These are covered in more detail below.
Across the board cuts can not only cut the fat in your business, but also the meat. I recall two discount store chains that cut their merchandise buying across the board. Unfortunately, not all merchandise sells at the same rate. Fast turning items like health & beauty care, household chemicals or candy sell through much faster than clothing. In one store, the only thing consumable item left in stock after inventory cuts was 2001 flushes, so that’s what an entire aisle was filled with. In another store, I saw more than three aisles filled with just one item—red licorice rope. I doubt if this left a good impression on the customer who was looking for the items which used to be on those shelves. Sometimes, you have to cut things differently, due to their different characteristics.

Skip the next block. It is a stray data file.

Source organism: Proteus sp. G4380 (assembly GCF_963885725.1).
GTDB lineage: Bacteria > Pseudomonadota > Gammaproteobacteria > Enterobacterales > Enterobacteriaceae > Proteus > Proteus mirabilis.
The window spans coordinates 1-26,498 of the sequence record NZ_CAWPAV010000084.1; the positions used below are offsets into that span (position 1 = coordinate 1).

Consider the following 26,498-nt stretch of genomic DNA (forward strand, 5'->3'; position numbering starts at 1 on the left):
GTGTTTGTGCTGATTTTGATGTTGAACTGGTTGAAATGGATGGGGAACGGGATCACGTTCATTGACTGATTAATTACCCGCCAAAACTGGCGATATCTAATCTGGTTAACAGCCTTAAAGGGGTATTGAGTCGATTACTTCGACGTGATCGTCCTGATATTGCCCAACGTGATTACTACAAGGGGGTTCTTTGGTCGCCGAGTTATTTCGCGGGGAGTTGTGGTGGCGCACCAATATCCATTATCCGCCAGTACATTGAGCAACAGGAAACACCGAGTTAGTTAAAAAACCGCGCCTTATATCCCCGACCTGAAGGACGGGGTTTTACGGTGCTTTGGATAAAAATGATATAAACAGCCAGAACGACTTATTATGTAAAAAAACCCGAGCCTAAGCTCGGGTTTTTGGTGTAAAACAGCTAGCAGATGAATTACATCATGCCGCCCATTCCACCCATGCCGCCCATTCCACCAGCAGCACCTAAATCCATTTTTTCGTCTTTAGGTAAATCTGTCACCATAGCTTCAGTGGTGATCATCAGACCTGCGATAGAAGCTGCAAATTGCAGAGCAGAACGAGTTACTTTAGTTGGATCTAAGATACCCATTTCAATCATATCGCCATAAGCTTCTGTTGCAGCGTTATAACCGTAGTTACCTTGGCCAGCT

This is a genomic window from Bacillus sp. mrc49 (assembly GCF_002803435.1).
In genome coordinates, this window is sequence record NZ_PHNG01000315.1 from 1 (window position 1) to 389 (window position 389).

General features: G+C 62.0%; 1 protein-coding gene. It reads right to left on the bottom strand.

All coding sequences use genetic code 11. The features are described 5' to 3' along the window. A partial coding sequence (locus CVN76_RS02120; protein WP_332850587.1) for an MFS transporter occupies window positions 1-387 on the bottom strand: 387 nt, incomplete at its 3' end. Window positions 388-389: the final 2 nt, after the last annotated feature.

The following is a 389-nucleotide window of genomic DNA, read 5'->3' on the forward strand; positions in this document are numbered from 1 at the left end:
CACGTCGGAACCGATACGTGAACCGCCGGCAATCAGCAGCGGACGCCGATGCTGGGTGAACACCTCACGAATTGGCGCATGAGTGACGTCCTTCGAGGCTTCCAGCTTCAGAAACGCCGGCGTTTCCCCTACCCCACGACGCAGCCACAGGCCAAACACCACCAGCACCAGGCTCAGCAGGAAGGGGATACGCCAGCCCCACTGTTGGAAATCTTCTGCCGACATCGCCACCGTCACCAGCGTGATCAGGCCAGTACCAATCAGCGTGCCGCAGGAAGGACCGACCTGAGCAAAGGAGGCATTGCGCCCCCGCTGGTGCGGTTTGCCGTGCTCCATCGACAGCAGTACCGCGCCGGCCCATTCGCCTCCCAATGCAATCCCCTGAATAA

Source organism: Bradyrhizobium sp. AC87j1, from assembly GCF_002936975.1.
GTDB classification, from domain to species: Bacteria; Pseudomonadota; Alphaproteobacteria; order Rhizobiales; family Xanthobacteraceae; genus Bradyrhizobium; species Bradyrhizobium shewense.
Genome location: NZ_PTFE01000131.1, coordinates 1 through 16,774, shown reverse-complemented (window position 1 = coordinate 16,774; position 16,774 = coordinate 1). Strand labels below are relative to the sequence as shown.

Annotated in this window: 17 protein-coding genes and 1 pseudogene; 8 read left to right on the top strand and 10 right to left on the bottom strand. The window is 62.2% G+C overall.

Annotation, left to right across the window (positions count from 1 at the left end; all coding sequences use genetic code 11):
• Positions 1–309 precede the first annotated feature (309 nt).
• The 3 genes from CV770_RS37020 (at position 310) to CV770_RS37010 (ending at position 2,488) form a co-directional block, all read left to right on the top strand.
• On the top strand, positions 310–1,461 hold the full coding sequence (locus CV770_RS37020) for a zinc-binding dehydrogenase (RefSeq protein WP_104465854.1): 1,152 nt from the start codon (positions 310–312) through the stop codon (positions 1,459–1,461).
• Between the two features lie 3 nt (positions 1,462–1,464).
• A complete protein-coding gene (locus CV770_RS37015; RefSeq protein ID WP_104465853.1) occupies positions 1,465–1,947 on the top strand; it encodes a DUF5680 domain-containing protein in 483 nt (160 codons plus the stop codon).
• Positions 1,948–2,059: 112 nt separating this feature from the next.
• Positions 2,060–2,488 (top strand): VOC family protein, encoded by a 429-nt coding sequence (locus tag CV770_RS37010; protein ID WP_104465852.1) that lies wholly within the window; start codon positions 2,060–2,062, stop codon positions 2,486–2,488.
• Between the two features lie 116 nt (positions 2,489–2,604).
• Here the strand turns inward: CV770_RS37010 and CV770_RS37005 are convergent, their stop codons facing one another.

Rather than cut everything equally, one needs to make priorities. In general, areas that are most near and dear to one’s competitive advantage need to be cut the least. You’ve worked hard to build that reputation. Don’t give it all away at the first sign of panic.
Areas that are least crucial to your strategy should take the brunt of the cuts. Of course, this assumes that:
A. The people doing the cutting understand the strategic priorities of the company and what is most crucial to success; and
B. They understand how various cuts might impact the ability to continue down the path to one’s strategic goal.
Before making a cut, first ask yourself:
- Will there be a noticeable difference to my customers, enough to turn them away?
- Will this cut change the nature of who I am, to the point that I have inadvertently changed my strategy without knowing it? For example, if your historical strategy hinges on being known for superior service, and you cut the life out of your people providing the service, then you have really changed your strategy to no longer be about service.